Opening Call: The Australian share market is to open higher.
U.S. stocks closed higher, Treasury yields jumped and crude-oil prices gained on optimism about a U.S. debt-ceiling deal. The WSJ Dollar Index rose, while gold’s recent rally continued to unravel.
Elsewhere, Australia’s S&P/ASX 200 closed 0.5% lower amid losses in shares of the country’s heavyweight banks and miners. Data showed wages grew by slightly less than expected in the first quarter.
Stocks closed higher after President Biden expressed optimism about debt-ceiling talks and said he’s confident a default will be avoided. The Dow Jones Industrial Average rose 1.2%, the S&P 500 also gained 1.2%, and the Nasdaq Composite Index advanced 1.3%. Biden said that talks with Republicans have been productive and that he believes an unprecedented U.S. default will be avoided. Regional-bank shares jumped after Western Alliance – a lender investors have worried about – gave a positive update on deposit growth.
Those two headlines put traders in bullish spirits, said Brent Schutte, chief investment officer at Northwestern Mutual Wealth Management. “One of the economic headwinds is supposedly coming off, and the banking system appears a bit more solvent, and that’s causing people to buy,” Schutte said, adding that his team remains concerned that a recession is approaching.
Investors are “increasingly hopeful there will be a resolution in U.S. debt talks, while forecast of a tighter oil market in the second half of the year is also helping to keep the bulls happy,” said Fawad Razaqzada, market analyst at StoneX. Gold prices finished at their lowest since late March as the yellow metal’s recent rally continued to unravel. June gold declined by 0.4% to settle at $1,984.90 per ounce on Comex. The settlement was the lowest for a most-active contract since March 29, according to Dow Jones Market Data. “The correction in gold has scope to continue if the odds of another (Federal Reserve) hike next month keep rising or rate-cut bets cool further,” said Marios Hadjikyriacos, senior investment analyst at XM.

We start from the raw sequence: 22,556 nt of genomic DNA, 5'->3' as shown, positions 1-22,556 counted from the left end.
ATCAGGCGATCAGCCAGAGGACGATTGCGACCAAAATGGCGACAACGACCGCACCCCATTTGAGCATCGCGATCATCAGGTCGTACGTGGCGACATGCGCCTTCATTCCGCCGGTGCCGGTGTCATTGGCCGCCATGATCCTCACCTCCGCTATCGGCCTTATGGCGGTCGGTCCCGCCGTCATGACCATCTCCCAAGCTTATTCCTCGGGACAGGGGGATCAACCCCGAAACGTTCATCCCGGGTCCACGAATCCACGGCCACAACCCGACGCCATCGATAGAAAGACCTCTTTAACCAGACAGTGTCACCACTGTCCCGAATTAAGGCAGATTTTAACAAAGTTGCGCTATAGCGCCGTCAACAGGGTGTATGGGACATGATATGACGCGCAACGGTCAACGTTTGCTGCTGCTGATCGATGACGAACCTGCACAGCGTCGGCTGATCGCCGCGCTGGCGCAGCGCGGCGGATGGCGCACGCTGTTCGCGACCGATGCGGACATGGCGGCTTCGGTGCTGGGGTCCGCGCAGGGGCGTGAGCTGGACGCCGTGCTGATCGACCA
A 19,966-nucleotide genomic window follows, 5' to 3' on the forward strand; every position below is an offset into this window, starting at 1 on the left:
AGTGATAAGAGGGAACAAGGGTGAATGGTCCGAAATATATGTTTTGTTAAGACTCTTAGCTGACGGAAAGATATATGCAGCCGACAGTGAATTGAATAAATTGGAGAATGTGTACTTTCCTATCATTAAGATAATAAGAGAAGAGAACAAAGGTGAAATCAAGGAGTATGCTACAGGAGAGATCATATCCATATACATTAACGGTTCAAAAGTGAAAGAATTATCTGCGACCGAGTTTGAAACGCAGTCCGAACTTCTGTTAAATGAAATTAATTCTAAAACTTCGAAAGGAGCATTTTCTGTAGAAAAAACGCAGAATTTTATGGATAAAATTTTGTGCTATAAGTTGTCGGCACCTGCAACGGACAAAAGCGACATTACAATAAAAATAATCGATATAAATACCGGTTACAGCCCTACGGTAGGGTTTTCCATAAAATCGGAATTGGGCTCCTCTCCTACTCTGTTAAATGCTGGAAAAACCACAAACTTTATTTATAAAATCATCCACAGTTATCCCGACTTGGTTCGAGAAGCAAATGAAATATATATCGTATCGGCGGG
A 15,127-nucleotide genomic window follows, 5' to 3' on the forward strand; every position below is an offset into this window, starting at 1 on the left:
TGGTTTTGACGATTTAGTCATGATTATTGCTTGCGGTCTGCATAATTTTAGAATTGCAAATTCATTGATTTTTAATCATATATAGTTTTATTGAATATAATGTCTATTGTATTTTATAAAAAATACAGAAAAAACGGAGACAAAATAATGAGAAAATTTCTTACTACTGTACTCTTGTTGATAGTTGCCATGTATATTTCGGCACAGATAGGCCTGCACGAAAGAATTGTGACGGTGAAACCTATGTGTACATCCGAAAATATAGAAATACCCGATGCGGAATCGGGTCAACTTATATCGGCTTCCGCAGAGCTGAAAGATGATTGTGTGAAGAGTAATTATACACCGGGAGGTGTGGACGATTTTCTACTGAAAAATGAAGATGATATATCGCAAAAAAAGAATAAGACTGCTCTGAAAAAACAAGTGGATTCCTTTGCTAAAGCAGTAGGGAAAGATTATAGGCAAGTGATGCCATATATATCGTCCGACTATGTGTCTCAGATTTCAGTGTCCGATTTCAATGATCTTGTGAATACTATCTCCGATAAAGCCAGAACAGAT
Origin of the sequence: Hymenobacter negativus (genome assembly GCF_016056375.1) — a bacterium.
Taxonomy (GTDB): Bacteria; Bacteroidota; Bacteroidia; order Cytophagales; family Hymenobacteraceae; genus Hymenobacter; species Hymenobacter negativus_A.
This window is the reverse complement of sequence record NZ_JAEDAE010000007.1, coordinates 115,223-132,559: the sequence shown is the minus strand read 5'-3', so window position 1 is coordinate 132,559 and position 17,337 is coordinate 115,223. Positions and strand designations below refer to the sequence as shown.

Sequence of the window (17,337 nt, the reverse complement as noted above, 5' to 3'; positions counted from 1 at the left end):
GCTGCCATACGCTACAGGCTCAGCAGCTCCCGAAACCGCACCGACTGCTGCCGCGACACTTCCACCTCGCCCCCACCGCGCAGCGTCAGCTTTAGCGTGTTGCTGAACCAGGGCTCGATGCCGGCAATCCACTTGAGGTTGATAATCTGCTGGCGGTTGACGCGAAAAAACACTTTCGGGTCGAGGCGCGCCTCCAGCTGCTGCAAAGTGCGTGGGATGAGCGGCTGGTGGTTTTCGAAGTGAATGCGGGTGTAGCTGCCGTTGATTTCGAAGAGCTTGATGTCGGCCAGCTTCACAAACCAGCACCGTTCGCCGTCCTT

Oil futures ended ended at their highest in more than a week, with prices finding support as comments from President Biden fueled expectations that the U.S. will reach a deal on the debt ceiling – easing worries about the nation’s economy. West Texas Intermediate crude for June delivery rose 2.8% to settle at $72.83 a barrel on the New York Mercantile Exchange. July Brent crude, the global benchmark, added 2.7% at $76.96 a barrel on ICE Futures Europe.
In Asian trading, Japan’s Nikkei Stock Average ended 0.8% higher, closing above the 30000 threshold for the first time since September 2021. Chip-related stocks led the day’s gains, driven by hopes for earnings growth and a weaker yen. Chinese shares closed mixed, with sentiment weighed by China’s disappointing April economic data, which sparked concerns that the country’s post-Covid recovery is losing steam. Factory activity also disappointed, falling 0.5% last month compared with March, reflecting softening export demand. The Shanghai Composite Index ended 0.2% lower, the Shenzhen Composite Index ended 0.3% higher, and the ChiNext Price Index ended flat.